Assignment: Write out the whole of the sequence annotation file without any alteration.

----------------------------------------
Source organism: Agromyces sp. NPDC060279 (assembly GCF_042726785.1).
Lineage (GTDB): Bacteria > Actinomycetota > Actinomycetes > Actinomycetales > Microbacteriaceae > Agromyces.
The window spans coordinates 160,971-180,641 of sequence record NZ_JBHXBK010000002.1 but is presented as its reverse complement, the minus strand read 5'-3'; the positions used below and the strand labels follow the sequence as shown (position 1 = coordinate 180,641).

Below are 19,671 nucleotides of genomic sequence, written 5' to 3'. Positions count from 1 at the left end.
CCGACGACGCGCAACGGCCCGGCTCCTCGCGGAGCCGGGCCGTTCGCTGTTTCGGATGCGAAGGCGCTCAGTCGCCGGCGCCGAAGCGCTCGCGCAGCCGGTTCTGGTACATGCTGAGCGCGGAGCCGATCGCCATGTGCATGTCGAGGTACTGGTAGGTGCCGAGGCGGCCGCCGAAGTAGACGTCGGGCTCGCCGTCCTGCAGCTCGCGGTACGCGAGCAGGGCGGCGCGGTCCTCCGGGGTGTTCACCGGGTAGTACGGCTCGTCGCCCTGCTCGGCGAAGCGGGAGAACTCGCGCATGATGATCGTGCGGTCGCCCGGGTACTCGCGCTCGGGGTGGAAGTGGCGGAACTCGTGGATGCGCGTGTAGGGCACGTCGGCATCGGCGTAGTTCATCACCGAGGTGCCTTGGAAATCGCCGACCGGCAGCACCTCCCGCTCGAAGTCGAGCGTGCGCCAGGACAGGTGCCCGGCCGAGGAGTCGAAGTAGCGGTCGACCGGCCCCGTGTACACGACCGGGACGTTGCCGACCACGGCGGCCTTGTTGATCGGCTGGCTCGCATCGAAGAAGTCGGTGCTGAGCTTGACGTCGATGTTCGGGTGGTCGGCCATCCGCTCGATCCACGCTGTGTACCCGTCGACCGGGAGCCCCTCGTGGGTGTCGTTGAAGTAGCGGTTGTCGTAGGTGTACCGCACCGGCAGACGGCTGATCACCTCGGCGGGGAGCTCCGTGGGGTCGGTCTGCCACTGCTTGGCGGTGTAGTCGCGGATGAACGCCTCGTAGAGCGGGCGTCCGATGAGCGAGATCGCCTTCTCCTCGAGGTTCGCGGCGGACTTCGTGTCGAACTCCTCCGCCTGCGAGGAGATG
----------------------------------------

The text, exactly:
Source organism: Agromyces sp. NPDC060279 (assembly GCF_042726785.1).
Lineage (GTDB): Bacteria > Actinomycetota > Actinomycetes > Actinomycetales > Microbacteriaceae > Agromyces.
The window spans coordinates 160,971-180,641 of sequence record NZ_JBHXBK010000002.1 but is presented as its reverse complement, the minus strand read 5'-3'; the positions used below and the strand labels follow the sequence as shown (position 1 = coordinate 180,641).

Below are 19,671 nucleotides of genomic sequence, written 5' to 3'. Positions count from 1 at the left end.
CCGACGACGCGCAACGGCCCGGCTCCTCGCGGAGCCGGGCCGTTCGCTGTTTCGGATGCGAAGGCGCTCAGTCGCCGGCGCCGAAGCGCTCGCGCAGCCGGTTCTGGTACATGCTGAGCGCGGAGCCGATCGCCATGTGCATGTCGAGGTACTGGTAGGTGCCGAGGCGGCCGCCGAAGTAGACGTCGGGCTCGCCGTCCTGCAGCTCGCGGTACGCGAGCAGGGCGGCGCGGTCCTCCGGGGTGTTCACCGGGTAGTACGGCTCGTCGCCCTGCTCGGCGAAGCGGGAGAACTCGCGCATGATGATCGTGCGGTCGCCCGGGTACTCGCGCTCGGGGTGGAAGTGGCGGAACTCGTGGATGCGCGTGTAGGGCACGTCGGCATCGGCGTAGTTCATCACCGAGGTGCCTTGGAAATCGCCGACCGGCAGCACCTCCCGCTCGAAGTCGAGCGTGCGCCAGGACAGGTGCCCGGCCGAGGAGTCGAAGTAGCGGTCGACCGGCCCCGTGTACACGACCGGGACGTTGCCGACCACGGCGGCCTTGTTGATCGGCTGGCTCGCATCGAAGAAGTCGGTGCTGAGCTTGACGTCGATGTTCGGGTGGTCGGCCATCCGCTCGATCCACGCTGTGTACCCGTCGACCGGGAGCCCCTCGTGGGTGTCGTTGAAGTAGCGGTTGTCGTAGGTGTACCGCACCGGCAGACGGCTGATCACCTCGGCGGGGAGCTCCGTGGGGTCGGTCTGCCACTGCTTGGCGGTGTAGTCGCGGATGAACGCCTCGTAGAGCGGGCGTCCGATGAGCGAGATCGCCTTCTCCTCGAGGTTCGCGGCGGACTTCGTGTCGAACTCCTCCGCCTGCGAGGAGATG